You see, being the pedestrian mommy that I am, I can only think about the mess. And, boy, is there a mess. In the bathroom; on the patio furniture; dripping down the driveway. He mixes and messes all over the house. And I’m left to clean it all up.

Yes, I tell him emphatically that when he’s done the house has to look just like it did before he started. Yes, he attempts to follow my instructions.

But he’s 7. And he’s a boy. So as I straighten up the house before bed, I’m often greeted with scrunched up paper towels and mysterious liquids.

Once he mixed baking powder, blue chalk, lemon juice and who-knows-what-else before tightly closing the lid and leaving it outside for days to ferment. When he opened the container, blue fizz exploded all over him and the backyard. Our wooden overhang is still awash in gentle sky colors. (Hopefully this will all pay off in high school chemistry, since he has now learned that mouthwash is a base that effectively de-fizzes whatever tempest he’s got brewing in my teapots.)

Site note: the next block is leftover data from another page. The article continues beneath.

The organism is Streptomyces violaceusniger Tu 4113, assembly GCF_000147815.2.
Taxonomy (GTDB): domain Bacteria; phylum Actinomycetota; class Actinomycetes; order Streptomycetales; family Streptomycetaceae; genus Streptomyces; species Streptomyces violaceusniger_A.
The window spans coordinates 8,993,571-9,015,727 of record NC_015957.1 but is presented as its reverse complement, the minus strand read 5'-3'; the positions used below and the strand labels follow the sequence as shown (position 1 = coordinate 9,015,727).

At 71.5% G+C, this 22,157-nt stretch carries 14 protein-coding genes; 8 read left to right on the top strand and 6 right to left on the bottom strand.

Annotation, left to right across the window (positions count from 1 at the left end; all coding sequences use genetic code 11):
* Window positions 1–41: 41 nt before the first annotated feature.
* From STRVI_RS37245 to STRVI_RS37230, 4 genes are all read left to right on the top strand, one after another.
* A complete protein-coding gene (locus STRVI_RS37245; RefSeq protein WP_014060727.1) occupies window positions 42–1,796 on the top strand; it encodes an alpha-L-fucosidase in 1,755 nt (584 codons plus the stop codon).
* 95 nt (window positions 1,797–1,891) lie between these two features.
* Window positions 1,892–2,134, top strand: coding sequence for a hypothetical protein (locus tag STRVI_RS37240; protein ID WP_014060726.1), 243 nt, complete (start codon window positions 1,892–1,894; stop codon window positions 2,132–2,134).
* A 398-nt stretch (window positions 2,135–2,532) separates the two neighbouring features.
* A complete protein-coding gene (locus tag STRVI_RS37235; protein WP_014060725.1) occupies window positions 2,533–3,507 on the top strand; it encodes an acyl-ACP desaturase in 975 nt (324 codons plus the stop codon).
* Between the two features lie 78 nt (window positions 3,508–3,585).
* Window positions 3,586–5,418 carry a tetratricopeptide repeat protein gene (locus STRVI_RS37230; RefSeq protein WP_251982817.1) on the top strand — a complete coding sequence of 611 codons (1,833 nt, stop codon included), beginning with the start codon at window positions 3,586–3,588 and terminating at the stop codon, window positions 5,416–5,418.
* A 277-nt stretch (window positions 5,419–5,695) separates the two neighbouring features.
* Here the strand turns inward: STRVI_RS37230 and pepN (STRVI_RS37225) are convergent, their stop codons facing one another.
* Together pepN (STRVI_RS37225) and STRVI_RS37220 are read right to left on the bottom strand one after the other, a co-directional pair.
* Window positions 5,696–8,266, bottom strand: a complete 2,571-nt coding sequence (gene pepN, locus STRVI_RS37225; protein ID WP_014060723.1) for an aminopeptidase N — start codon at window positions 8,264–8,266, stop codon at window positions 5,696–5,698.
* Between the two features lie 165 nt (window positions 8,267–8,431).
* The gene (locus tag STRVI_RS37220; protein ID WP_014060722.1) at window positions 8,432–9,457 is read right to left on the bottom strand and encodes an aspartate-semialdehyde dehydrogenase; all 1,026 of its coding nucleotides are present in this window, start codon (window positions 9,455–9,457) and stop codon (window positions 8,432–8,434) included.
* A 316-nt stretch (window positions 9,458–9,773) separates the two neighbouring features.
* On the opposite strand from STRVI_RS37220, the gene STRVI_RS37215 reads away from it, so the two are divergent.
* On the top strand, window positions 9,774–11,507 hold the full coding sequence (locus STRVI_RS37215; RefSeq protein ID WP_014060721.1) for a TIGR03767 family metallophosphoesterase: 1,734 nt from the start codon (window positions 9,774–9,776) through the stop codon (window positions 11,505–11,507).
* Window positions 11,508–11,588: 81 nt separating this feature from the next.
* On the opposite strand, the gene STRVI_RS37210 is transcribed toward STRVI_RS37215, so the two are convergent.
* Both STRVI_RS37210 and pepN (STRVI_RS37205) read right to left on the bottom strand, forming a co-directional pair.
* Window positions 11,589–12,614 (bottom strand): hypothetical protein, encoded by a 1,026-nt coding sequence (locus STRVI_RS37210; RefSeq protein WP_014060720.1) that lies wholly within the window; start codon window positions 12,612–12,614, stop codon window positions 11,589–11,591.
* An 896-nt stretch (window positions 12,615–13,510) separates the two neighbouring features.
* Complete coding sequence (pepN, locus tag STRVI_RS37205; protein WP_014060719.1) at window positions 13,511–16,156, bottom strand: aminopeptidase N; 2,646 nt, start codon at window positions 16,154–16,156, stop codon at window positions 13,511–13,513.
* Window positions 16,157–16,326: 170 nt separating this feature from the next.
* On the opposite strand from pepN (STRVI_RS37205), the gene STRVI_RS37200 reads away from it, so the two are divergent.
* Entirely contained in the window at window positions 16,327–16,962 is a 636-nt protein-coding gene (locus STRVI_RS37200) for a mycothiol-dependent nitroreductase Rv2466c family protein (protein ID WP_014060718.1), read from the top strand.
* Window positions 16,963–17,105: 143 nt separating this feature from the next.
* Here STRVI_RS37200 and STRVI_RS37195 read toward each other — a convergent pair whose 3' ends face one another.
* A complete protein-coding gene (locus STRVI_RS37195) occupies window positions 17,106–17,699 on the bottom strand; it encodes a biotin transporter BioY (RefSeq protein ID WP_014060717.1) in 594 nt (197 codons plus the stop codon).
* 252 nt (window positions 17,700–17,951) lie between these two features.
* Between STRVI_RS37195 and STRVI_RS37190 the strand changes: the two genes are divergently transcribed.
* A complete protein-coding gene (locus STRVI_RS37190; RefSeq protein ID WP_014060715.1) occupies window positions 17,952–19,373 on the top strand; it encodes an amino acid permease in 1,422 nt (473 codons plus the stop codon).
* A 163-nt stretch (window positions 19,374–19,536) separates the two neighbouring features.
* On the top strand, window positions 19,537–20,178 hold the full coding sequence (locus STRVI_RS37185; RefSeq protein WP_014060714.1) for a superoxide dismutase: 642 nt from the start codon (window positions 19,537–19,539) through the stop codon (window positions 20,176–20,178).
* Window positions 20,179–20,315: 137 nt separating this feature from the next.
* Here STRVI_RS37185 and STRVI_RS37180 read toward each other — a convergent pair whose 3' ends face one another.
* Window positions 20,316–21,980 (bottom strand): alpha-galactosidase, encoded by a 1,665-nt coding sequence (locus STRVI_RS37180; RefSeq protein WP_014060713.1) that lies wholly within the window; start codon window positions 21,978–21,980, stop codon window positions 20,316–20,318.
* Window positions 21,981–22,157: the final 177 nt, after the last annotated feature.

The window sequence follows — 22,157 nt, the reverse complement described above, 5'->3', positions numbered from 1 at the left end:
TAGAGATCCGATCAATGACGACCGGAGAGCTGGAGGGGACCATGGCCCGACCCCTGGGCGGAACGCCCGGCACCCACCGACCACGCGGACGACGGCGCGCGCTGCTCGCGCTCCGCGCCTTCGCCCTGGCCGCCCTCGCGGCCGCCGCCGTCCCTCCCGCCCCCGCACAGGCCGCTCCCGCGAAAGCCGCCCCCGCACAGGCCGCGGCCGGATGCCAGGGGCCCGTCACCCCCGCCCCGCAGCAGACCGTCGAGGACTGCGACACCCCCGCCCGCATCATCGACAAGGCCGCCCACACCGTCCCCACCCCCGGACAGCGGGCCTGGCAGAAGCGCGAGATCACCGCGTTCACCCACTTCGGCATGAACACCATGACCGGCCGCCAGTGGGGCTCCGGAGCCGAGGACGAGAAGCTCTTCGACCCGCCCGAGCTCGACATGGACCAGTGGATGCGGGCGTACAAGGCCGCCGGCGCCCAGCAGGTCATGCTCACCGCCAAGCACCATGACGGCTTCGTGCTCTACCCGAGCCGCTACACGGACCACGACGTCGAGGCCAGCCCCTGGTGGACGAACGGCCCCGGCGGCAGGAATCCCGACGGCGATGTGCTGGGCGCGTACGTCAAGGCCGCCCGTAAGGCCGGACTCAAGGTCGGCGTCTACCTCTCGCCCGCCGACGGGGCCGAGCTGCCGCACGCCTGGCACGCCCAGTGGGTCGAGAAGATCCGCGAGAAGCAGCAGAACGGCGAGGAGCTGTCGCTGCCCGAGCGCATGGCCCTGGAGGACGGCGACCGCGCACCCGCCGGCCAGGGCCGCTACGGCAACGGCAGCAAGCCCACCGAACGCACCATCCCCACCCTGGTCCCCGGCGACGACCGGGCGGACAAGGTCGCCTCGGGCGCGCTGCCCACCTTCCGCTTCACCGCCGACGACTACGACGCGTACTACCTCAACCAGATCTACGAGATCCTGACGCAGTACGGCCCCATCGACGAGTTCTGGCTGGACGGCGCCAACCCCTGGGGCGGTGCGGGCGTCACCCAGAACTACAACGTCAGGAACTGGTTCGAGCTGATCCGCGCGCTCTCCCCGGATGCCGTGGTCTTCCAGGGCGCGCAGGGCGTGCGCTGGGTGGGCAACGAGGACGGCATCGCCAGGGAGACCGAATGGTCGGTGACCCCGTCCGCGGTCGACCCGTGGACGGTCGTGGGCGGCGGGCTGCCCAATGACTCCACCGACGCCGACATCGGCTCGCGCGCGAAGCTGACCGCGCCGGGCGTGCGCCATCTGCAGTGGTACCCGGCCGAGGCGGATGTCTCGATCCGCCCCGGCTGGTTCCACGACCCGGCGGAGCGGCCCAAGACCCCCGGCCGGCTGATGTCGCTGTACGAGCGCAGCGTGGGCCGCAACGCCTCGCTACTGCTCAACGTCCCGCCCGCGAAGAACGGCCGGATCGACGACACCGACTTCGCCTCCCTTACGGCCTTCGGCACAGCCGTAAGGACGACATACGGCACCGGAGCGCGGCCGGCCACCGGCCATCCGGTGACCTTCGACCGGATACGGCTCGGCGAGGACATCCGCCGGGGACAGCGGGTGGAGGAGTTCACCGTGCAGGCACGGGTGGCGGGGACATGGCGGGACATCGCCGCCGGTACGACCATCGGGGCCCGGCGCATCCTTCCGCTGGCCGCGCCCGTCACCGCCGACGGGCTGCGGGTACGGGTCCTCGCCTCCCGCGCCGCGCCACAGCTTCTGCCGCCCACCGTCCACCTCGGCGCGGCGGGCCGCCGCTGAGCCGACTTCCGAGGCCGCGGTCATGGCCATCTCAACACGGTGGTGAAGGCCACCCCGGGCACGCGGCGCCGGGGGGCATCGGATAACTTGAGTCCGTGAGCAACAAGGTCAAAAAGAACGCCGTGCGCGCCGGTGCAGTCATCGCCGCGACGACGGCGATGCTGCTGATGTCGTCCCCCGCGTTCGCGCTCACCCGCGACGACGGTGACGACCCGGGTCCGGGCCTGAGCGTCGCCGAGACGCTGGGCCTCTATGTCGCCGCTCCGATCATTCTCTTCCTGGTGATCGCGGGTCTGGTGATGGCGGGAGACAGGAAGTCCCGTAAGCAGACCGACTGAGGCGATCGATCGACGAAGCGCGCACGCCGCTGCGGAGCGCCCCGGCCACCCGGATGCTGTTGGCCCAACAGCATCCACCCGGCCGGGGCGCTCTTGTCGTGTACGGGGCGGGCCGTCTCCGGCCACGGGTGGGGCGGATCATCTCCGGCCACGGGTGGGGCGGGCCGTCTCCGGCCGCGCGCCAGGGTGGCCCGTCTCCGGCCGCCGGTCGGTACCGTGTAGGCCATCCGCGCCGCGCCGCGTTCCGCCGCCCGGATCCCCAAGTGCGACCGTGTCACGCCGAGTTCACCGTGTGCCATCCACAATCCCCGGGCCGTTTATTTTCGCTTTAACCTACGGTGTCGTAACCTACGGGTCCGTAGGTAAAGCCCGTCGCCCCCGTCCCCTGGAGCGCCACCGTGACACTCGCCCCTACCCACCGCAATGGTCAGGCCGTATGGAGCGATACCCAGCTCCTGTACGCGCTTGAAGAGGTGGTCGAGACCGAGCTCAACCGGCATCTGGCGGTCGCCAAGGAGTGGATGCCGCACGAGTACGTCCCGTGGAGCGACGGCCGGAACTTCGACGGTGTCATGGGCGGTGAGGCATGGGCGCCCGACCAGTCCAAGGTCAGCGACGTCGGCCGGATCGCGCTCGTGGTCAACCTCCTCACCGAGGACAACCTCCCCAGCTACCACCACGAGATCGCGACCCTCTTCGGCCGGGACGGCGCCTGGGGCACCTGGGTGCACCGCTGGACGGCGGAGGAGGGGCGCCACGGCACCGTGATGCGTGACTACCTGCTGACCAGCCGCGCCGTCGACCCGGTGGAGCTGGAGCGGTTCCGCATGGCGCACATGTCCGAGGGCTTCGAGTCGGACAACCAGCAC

But recently, I gained a whole new perspective on my son’s annoying addiction.

His good friend was over our house the other day. The boys were playing so nicely together (Wii-ing and wrestling without need for parental intervention) when my son came to ask if he could do an experiment. I groaned with dread, “Nooo, please don’t make a mess.”

Then the other boy’s mother, a great friend of mine, perked up and asked if they could please do it. Her son – a rough and tumble athletic boy, is afraid to mix outside the box. He gets grossed out with the cafeteria “see food” jokes. He’s not a fan of bodily functions. And she’s slightly concerned.

She wants him to get messy. She wants him to explore with wanton abandon. She wants him to experiment.

So I reluctantly consented. And I’m still finding sticky, suspicious, tightly lidded plastics around the house. But I can rest peacefully knowing that thanks to my son… I’m not the only mommy cleaning up tonight.